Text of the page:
July isn’t too late for beddingPublished 12:16am Sunday, July 10, 2011
If you want to boost the color in your landscape, nurseries still have a good selection of colorful bedding plants that will thrive in whatever heat the summer throws at them. They come in a variety of heights, textures and colors and are adapted to grow in everything from moist, shady areas to hot, dry, sunny locations.
Here are a few suggestions for some excellent summer bedding plants. But there are lots more. You may be surprised at the selection area nurseries have and how well these plants will do in our torrid summer weather.
Angelonia (Angelonia angustifolia) is a plant that’s still rather new to gardeners. This delightful, heat-tolerant plant is fairly tall and shrubby, perfect for the middle or back of flowerbeds. Flower production is nearly continuous, and the blooms come in shades of purple, lavender, white, pink and rose. The Serena angelonia series is a Louisiana Super Plants selection and is especially recommended.
Blue daze (Evolvulus glomeratus) is a low-growing, shrubby bedding plant that loves summer heat and sun. Neither insects nor diseases bother this plant, whose grayish foliage and clear, blue flowers add a cool note to the garden.
A versatile and very reliable plant that does well in full sun to part shade is the wishbone flower (Torenia fournieri). This virtually foolproof annual plant provides a tremendous display of blue, purple, lavender, rose, pink or white flowers over a long period. Also outstanding is the low-growing Summer Wave series, which is exceptionally vigorous and long-blooming.
The common lantana or ham and eggs (Lantana camara) has been refined into a number of garden varieties that are among the best plants for summer color. Few plants combine constant flowering, heat tolerance and ease of care as well as lantana does. Don’t forget there are dwarf forms that stay under 2 feet and taller types that get 3 feet tall or more. Know what you are buying.
Pentas stay in constant bloom all summer and into fall, with flowers in shades of white, pink, rose, lavender and red. Dwarf varieties, such as the Louisiana Super Plants selection Butterfly series, stay less than 2 feet tall, and taller varieties grow to 3 feet tall. They are absolutely care-free other than trimming or pinching back occasionally, if desired. And they are simply irresistible to butterflies.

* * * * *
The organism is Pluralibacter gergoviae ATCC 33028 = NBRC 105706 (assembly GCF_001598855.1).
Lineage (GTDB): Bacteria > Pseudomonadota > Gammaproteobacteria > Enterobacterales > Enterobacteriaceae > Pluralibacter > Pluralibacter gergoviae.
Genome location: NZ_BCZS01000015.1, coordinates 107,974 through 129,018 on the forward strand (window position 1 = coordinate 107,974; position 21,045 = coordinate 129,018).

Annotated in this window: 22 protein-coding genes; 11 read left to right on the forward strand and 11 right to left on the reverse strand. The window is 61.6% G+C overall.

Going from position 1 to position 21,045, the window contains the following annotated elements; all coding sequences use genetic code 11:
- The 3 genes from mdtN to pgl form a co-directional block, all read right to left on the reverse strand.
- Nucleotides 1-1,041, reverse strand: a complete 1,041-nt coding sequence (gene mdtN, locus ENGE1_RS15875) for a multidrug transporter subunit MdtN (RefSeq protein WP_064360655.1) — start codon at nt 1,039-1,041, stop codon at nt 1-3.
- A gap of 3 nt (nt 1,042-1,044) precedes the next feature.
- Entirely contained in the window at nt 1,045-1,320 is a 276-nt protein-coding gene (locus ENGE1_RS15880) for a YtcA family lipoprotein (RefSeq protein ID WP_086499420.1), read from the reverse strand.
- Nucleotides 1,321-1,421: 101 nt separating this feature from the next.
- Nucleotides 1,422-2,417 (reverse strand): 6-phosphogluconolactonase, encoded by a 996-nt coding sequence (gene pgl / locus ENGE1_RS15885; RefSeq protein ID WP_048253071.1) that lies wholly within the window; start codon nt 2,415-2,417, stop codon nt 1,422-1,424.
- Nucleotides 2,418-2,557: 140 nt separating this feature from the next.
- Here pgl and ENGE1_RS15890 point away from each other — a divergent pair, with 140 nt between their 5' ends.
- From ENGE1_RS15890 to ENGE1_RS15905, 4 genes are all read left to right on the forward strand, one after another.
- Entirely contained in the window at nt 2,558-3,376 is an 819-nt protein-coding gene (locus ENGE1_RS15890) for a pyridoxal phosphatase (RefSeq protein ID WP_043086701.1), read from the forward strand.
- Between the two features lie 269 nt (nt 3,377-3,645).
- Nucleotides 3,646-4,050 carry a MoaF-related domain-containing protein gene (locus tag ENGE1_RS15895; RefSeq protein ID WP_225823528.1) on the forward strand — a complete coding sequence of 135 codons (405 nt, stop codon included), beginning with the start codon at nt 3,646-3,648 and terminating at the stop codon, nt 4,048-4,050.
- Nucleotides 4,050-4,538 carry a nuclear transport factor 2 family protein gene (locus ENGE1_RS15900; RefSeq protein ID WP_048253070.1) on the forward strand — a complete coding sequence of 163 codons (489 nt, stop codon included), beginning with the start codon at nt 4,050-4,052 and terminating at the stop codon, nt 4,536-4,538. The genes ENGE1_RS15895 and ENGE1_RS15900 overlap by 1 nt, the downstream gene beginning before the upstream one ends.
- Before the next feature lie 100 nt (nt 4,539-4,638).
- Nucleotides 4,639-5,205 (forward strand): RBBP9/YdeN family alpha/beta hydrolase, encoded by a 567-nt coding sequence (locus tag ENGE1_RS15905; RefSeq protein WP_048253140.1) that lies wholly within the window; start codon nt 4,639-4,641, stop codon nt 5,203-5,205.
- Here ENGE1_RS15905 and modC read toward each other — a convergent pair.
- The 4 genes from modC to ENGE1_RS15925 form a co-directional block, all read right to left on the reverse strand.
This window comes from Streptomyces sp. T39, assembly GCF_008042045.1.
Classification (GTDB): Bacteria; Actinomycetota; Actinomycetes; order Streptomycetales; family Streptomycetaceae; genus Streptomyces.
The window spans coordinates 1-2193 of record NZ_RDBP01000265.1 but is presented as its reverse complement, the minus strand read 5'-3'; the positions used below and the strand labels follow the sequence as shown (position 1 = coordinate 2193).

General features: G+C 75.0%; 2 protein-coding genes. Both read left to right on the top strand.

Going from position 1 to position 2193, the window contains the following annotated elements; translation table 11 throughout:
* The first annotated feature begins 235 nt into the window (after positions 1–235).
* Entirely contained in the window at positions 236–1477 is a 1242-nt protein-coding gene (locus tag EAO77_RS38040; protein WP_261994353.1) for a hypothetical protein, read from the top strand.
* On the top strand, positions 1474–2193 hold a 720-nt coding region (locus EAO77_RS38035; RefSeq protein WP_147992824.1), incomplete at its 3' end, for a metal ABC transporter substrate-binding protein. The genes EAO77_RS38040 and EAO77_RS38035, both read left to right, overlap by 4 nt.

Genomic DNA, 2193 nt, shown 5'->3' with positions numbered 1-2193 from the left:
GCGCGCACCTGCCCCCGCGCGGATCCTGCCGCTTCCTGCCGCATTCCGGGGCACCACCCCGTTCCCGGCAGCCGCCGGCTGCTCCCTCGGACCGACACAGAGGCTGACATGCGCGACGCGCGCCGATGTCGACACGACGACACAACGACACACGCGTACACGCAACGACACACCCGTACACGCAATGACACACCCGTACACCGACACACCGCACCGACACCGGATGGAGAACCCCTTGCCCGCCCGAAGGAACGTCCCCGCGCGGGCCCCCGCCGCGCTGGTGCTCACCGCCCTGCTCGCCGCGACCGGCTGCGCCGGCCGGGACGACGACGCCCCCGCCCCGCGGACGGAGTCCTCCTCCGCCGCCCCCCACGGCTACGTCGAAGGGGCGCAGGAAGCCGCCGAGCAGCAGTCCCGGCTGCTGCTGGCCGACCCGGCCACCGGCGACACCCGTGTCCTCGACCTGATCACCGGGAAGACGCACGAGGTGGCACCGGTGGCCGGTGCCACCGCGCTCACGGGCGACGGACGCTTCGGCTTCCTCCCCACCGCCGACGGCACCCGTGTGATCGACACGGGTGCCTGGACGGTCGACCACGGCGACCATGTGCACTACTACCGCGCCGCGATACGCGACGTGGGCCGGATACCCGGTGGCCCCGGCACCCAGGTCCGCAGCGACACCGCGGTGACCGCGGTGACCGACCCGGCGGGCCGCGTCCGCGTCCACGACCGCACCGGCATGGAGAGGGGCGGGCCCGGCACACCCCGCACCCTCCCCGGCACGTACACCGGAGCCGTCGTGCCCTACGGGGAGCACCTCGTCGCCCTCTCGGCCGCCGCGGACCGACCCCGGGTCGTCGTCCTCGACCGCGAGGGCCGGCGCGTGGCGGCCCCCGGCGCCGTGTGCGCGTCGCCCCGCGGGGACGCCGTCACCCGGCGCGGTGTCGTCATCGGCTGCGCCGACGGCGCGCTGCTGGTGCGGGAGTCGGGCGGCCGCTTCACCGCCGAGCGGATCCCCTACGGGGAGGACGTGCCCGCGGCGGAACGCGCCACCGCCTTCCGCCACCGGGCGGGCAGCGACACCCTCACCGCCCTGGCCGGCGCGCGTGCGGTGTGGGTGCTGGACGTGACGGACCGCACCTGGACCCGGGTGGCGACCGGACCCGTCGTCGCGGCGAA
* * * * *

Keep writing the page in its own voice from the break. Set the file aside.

The narrow-leaf zinnia (Zinnia linearis) is usually a brilliant, in-your-face orange, but it also comes in yellow and creamy white, and loves hot, sunny, dry areas. It is low-growing and constantly covered with flowers, and looks particularly nice cascading over the edge of raised planters. Also look for the new Profusion series zinnias and Zahara series zinnias, which come in several colors. They produce larger flowers on more compact plants, but they’re just as tough and long-blooming.
Bedding plants for shade
A shady area is no excuse not to have summer color. I, for one, would rather work in a shady bed when it’s hot anyway. Coleus, polka-dot plant and caladiums provide bright splashes of color with their variegated foliage. Wax begonia, torenia and impatiens provide the most reliable flower color in partly shaded conditions.
Don’t let the heat of July and August do your garden in. Choose your plants carefully, and watch your garden thrive despite the weather.
Here’s a list of heat-tolerant plants for colorful summer flowerbeds:
Low-growing (less than 2 feet)
Mexican heather, ornamental peppers, coleus, impatiens, periwinkle, dwarf cosmos, wax begonia, dwarf pentas, dwarf globe amaranth, ageratum, salvia Victoria, marigold, portulaca, blue daze, perennial verbena, purslane, dusty miller, rudbeckia, abelmoschus, narrow-leaf zinnia, Profusion zinnia, wishbone flower (torenia), Dahlberg daisy, caladium, balsam, gaillardia, celosia, lantana, scaevola, dwarf melampodium.
Taller-growing (over 2 feet)
Butterfly weed, angelonia, shrimp plant, cleome, coleus, melampodium, four o’clock, cosmos, hardy hibiscus (mallow), sunflower, salvias, cigar plant, Mexican sunflower (tithonia).
Dan Gill is a LSU AgCenter horticulturist.